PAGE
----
Home sales in Smith County rebounded in August from a disappointing July, but real estate agents said they’re now watching for the “election effect” - a slowdown in the markets due to a looming presidential election.
A total of 254 homes were sold in August, up from July’s 238 homes. That’s an increase of 6.7 percent, month-to-month.
That figure is still slightly below August 2015’s 260 homes, but it’s an improvement, said Claudia Carroll, who chairs the Greater Tyler Association of Realtors.
“It’s an improvement,” she said. “I think this signals that there’s no shift, no downward trend has started at this time. We’ve been watching for a shift, because we’ve seen elsewhere in the country that things are slowing down. I feel confident that we remain insulated from what’s happening.”
But September and October could see less activity because of the pending Nov. 8 general election.
“It’s the craziest phenomenon,” Ms. Carroll said. “I’ve been doing this 22 years, and in every presidential election without an incumbent, it gets very quiet in September and October. And, frankly, it’s getting quiet again. The phones aren’t ringing quite as much.”
She said elections generate a mood of uncertainty.
“Once the election is over, and Armageddon didn’t happen, and the Rapture of the church didn’t happen, then folks realize that we’re all going to be fine and they’re ready to get back into the market,” she said. “It really is a nationwide phenomenon.”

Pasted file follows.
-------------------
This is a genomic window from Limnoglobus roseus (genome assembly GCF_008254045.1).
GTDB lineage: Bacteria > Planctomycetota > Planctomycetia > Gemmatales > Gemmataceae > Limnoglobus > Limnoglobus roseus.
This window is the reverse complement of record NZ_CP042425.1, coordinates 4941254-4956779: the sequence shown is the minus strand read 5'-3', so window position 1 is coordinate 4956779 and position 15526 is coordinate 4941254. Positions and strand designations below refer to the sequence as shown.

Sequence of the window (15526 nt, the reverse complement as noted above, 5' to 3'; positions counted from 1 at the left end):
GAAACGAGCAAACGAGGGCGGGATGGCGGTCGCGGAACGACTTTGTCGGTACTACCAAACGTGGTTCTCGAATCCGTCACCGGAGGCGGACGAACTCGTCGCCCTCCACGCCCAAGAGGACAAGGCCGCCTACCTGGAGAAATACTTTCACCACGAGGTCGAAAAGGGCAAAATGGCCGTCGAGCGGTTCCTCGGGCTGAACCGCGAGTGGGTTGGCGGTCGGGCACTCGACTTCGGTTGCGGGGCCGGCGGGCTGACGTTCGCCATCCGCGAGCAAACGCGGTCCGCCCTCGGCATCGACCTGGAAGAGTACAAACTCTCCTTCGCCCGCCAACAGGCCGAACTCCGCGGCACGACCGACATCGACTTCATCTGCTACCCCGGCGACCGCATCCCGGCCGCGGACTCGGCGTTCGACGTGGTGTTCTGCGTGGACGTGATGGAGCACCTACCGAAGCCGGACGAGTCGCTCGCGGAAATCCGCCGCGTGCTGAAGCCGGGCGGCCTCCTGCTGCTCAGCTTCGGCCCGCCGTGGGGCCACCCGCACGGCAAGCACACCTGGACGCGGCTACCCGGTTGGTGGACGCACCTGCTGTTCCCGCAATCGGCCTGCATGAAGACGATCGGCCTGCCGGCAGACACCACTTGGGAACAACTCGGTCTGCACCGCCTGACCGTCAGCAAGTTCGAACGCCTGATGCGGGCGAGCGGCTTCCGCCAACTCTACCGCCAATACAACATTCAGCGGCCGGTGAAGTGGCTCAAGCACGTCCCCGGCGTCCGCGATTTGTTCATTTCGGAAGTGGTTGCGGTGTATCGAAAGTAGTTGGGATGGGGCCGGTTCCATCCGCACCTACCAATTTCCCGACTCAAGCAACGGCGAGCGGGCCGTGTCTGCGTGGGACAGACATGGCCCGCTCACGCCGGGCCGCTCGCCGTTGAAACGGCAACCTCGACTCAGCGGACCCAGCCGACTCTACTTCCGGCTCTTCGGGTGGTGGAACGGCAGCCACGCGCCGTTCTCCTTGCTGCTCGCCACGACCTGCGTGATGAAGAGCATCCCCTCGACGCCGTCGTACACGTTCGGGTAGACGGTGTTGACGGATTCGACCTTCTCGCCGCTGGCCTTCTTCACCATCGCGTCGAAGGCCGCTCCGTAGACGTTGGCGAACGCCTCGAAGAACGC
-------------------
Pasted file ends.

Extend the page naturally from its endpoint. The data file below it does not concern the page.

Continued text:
The average price, and median price of homes sold, both increased in August. The average price went from $204,148 in July to $216,667 in August. That’s an increase of about 6.1 percent. But it’s slightly less than August 2015’s average home price of $217,602.
The median price also saw an increase. It went from $170,700 in July to $175,500 in August, an improvement of about 2.8 percent.
The median home price is the midpoint of home sales prices - in this case, the selling price of the 127th home sold in Smith County in August.
It’s a useful gauge, because it isn’t skewed by unusually high (or unusually low) home prices.
“Both the average and the median are more than last month but less than a year ago,” Ms. Carroll said. “In fact, the last three months have been less than the previous year. That’s telling me that in June, our higher end listings began seeing a slowdown in activity and closings. The top end of our market has slowed.”
Inventory is also a big factor, and the inventory of available homes is tight, she said. Inventory is seen in the days-on-market figure. That’s how long a home, on average, is up for sale before finding a buyer.
That number was down in August, with an average days-on-market of 49, compared to July’s 58 days.
“That shows that the more affordable homes that come on the market get snapped up pretty quickly,” Ms. Carroll said. “The higher end homes skew that number; it’s a Bell curve, really. The higher end homes tend to be on the market longer. But the August days-on-market shows that the cheaper homes are moving.”
She cited a $3.5 million home in Tyler that has been on the market for more than a year.
“Those buyers just don’t come along every day,” she said.
Another measure of inventory is expressed in months - how long, based on the past year’s sales rate, it would take to clear out existing inventory with no more homes introduced into the market.
In August, that number dropped to 5.7 months, from July’s 5.8 months.